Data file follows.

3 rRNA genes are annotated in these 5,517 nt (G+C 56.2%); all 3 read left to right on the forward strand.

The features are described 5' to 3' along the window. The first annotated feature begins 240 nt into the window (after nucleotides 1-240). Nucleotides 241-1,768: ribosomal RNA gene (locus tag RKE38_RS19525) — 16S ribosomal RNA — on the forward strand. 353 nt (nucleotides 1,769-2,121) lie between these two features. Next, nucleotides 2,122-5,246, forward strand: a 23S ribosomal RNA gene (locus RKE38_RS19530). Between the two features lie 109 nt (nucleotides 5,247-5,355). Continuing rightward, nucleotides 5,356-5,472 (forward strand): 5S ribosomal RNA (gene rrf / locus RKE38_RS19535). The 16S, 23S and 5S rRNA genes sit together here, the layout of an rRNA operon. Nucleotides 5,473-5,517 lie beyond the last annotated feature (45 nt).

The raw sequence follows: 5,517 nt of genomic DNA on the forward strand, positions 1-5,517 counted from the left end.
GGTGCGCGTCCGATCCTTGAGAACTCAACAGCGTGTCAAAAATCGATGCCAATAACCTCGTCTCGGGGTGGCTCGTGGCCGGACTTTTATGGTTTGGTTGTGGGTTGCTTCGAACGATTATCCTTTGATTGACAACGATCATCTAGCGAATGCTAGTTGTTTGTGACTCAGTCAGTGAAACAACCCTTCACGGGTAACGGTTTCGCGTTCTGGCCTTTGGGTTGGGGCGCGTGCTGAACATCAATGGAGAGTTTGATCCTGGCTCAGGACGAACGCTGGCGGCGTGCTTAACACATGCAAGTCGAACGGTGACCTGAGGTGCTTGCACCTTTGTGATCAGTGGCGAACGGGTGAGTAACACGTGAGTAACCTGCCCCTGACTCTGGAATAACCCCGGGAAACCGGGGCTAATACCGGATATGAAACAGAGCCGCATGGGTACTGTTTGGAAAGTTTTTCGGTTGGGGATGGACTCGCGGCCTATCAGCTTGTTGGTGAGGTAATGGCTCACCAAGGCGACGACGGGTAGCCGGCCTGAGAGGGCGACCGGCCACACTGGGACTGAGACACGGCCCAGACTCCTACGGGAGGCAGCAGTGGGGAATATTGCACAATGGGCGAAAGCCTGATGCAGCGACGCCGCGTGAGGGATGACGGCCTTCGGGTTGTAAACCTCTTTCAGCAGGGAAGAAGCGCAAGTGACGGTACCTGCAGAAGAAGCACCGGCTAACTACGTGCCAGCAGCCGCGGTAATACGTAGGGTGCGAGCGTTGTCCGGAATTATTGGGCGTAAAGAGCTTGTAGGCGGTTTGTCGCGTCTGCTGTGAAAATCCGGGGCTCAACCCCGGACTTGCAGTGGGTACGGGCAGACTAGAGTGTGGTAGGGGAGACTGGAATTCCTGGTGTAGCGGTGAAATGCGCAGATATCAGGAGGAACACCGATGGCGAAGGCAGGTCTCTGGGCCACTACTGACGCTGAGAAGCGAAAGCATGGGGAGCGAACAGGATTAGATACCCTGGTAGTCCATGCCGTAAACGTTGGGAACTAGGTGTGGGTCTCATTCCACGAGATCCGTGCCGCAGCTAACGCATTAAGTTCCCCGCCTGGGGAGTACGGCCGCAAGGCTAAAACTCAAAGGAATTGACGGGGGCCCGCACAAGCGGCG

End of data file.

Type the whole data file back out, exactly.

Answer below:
3 rRNA genes are annotated in these 5,517 nt (G+C 56.2%); all 3 read left to right on the forward strand.

The features are described 5' to 3' along the window. The first annotated feature begins 240 nt into the window (after nucleotides 1-240). Nucleotides 241-1,768: ribosomal RNA gene (locus tag RKE38_RS19525) — 16S ribosomal RNA — on the forward strand. 353 nt (nucleotides 1,769-2,121) lie between these two features. Next, nucleotides 2,122-5,246, forward strand: a 23S ribosomal RNA gene (locus RKE38_RS19530). Between the two features lie 109 nt (nucleotides 5,247-5,355). Continuing rightward, nucleotides 5,356-5,472 (forward strand): 5S ribosomal RNA (gene rrf / locus RKE38_RS19535). The 16S, 23S and 5S rRNA genes sit together here, the layout of an rRNA operon. Nucleotides 5,473-5,517 lie beyond the last annotated feature (45 nt).

The raw sequence follows: 5,517 nt of genomic DNA on the forward strand, positions 1-5,517 counted from the left end.
GGTGCGCGTCCGATCCTTGAGAACTCAACAGCGTGTCAAAAATCGATGCCAATAACCTCGTCTCGGGGTGGCTCGTGGCCGGACTTTTATGGTTTGGTTGTGGGTTGCTTCGAACGATTATCCTTTGATTGACAACGATCATCTAGCGAATGCTAGTTGTTTGTGACTCAGTCAGTGAAACAACCCTTCACGGGTAACGGTTTCGCGTTCTGGCCTTTGGGTTGGGGCGCGTGCTGAACATCAATGGAGAGTTTGATCCTGGCTCAGGACGAACGCTGGCGGCGTGCTTAACACATGCAAGTCGAACGGTGACCTGAGGTGCTTGCACCTTTGTGATCAGTGGCGAACGGGTGAGTAACACGTGAGTAACCTGCCCCTGACTCTGGAATAACCCCGGGAAACCGGGGCTAATACCGGATATGAAACAGAGCCGCATGGGTACTGTTTGGAAAGTTTTTCGGTTGGGGATGGACTCGCGGCCTATCAGCTTGTTGGTGAGGTAATGGCTCACCAAGGCGACGACGGGTAGCCGGCCTGAGAGGGCGACCGGCCACACTGGGACTGAGACACGGCCCAGACTCCTACGGGAGGCAGCAGTGGGGAATATTGCACAATGGGCGAAAGCCTGATGCAGCGACGCCGCGTGAGGGATGACGGCCTTCGGGTTGTAAACCTCTTTCAGCAGGGAAGAAGCGCAAGTGACGGTACCTGCAGAAGAAGCACCGGCTAACTACGTGCCAGCAGCCGCGGTAATACGTAGGGTGCGAGCGTTGTCCGGAATTATTGGGCGTAAAGAGCTTGTAGGCGGTTTGTCGCGTCTGCTGTGAAAATCCGGGGCTCAACCCCGGACTTGCAGTGGGTACGGGCAGACTAGAGTGTGGTAGGGGAGACTGGAATTCCTGGTGTAGCGGTGAAATGCGCAGATATCAGGAGGAACACCGATGGCGAAGGCAGGTCTCTGGGCCACTACTGACGCTGAGAAGCGAAAGCATGGGGAGCGAACAGGATTAGATACCCTGGTAGTCCATGCCGTAAACGTTGGGAACTAGGTGTGGGTCTCATTCCACGAGATCCGTGCCGCAGCTAACGCATTAAGTTCCCCGCCTGGGGAGTACGGCCGCAAGGCTAAAACTCAAAGGAATTGACGGGGGCCCGCACAAGCGGCG